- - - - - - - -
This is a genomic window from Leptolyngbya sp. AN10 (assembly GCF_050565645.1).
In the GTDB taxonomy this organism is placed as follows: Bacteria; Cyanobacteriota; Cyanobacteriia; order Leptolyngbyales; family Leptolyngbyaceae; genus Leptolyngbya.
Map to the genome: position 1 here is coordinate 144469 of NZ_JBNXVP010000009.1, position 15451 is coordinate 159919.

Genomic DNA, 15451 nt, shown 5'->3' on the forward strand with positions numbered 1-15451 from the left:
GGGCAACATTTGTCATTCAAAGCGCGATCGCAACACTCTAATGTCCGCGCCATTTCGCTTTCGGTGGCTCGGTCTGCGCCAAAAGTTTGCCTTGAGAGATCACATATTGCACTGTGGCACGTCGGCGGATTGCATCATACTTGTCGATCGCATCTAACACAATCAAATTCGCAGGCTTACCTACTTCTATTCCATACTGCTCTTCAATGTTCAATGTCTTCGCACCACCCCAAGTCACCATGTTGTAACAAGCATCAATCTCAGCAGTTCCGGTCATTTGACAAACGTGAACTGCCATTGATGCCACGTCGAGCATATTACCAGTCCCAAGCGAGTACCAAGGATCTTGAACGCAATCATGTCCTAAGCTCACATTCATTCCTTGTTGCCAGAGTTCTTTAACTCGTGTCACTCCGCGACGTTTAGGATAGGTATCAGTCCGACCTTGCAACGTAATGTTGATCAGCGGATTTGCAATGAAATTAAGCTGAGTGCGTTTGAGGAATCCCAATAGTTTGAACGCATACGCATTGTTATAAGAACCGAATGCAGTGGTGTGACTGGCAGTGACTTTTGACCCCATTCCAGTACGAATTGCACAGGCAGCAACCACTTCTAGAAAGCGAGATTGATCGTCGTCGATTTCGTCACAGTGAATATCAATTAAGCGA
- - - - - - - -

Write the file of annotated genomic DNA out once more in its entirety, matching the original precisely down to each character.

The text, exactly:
This is a genomic window from Leptolyngbya sp. AN10 (assembly GCF_050565645.1).
In the GTDB taxonomy this organism is placed as follows: Bacteria; Cyanobacteriota; Cyanobacteriia; order Leptolyngbyales; family Leptolyngbyaceae; genus Leptolyngbya.
Map to the genome: position 1 here is coordinate 144469 of NZ_JBNXVP010000009.1, position 15451 is coordinate 159919.

Genomic DNA, 15451 nt, shown 5'->3' on the forward strand with positions numbered 1-15451 from the left:
GGGCAACATTTGTCATTCAAAGCGCGATCGCAACACTCTAATGTCCGCGCCATTTCGCTTTCGGTGGCTCGGTCTGCGCCAAAAGTTTGCCTTGAGAGATCACATATTGCACTGTGGCACGTCGGCGGATTGCATCATACTTGTCGATCGCATCTAACACAATCAAATTCGCAGGCTTACCTACTTCTATTCCATACTGCTCTTCAATGTTCAATGTCTTCGCACCACCCCAAGTCACCATGTTGTAACAAGCATCAATCTCAGCAGTTCCGGTCATTTGACAAACGTGAACTGCCATTGATGCCACGTCGAGCATATTACCAGTCCCAAGCGAGTACCAAGGATCTTGAACGCAATCATGTCCTAAGCTCACATTCATTCCTTGTTGCCAGAGTTCTTTAACTCGTGTCACTCCGCGACGTTTAGGATAGGTATCAGTCCGACCTTGCAACGTAATGTTGATCAGCGGATTTGCAATGAAATTAAGCTGAGTGCGTTTGAGGAATCCCAATAGTTTGAACGCATACGCATTGTTATAAGAACCGAATGCAGTGGTGTGACTGGCAGTGACTTTTGACCCCATTCCAGTACGAATTGCACAGGCAGCAACCACTTCTAGAAAGCGAGATTGATCGTCGTCGATTTCGTCACAGTGAATATCAATTAAGCGA